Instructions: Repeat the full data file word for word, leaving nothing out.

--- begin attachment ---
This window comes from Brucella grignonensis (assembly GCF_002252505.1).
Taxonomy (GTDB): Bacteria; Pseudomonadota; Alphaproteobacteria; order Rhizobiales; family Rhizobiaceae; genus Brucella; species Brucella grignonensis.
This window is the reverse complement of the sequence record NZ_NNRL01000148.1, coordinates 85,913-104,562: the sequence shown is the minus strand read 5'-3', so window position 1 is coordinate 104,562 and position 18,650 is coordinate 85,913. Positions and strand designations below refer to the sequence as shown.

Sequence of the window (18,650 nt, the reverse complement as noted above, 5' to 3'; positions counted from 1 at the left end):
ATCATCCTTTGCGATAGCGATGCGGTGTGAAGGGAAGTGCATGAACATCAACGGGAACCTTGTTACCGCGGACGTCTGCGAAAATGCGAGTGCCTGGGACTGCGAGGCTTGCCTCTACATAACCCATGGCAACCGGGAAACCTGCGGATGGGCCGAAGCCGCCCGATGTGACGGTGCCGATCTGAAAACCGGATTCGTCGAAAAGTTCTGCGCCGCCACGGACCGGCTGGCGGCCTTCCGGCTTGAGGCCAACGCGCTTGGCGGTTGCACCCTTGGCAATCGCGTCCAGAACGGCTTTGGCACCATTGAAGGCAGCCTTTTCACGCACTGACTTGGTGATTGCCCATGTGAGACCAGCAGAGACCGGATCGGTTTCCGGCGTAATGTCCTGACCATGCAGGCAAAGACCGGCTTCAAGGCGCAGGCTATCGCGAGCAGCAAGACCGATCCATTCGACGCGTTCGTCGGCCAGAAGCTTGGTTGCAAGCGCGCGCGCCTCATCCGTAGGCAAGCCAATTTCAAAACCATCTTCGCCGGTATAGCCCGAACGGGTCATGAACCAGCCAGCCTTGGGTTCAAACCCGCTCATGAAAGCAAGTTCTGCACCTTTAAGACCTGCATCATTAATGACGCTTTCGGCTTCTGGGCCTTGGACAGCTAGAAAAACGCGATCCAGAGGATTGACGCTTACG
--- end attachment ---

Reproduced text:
This window comes from Brucella grignonensis (assembly GCF_002252505.1).
Taxonomy (GTDB): Bacteria; Pseudomonadota; Alphaproteobacteria; order Rhizobiales; family Rhizobiaceae; genus Brucella; species Brucella grignonensis.
This window is the reverse complement of the sequence record NZ_NNRL01000148.1, coordinates 85,913-104,562: the sequence shown is the minus strand read 5'-3', so window position 1 is coordinate 104,562 and position 18,650 is coordinate 85,913. Positions and strand designations below refer to the sequence as shown.

Sequence of the window (18,650 nt, the reverse complement as noted above, 5' to 3'; positions counted from 1 at the left end):
ATCATCCTTTGCGATAGCGATGCGGTGTGAAGGGAAGTGCATGAACATCAACGGGAACCTTGTTACCGCGGACGTCTGCGAAAATGCGAGTGCCTGGGACTGCGAGGCTTGCCTCTACATAACCCATGGCAACCGGGAAACCTGCGGATGGGCCGAAGCCGCCCGATGTGACGGTGCCGATCTGAAAACCGGATTCGTCGAAAAGTTCTGCGCCGCCACGGACCGGCTGGCGGCCTTCCGGCTTGAGGCCAACGCGCTTGGCGGTTGCACCCTTGGCAATCGCGTCCAGAACGGCTTTGGCACCATTGAAGGCAGCCTTTTCACGCACTGACTTGGTGATTGCCCATGTGAGACCAGCAGAGACCGGATCGGTTTCCGGCGTAATGTCCTGACCATGCAGGCAAAGACCGGCTTCAAGGCGCAGGCTATCGCGAGCAGCAAGACCGATCCATTCGACGCGTTCGTCGGCCAGAAGCTTGGTTGCAAGCGCGCGCGCCTCATCCGTAGGCAAGCCAATTTCAAAACCATCTTCGCCGGTATAGCCCGAACGGGTCATGAACCAGCCAGCCTTGGGTTCAAACCCGCTCATGAAAGCAAGTTCTGCACCTTTAAGACCTGCATCATTAATGACGCTTTCGGCTTCTGGGCCTTGGACAGCTAGAAAAACGCGATCCAGAGGATTGACGCTTACG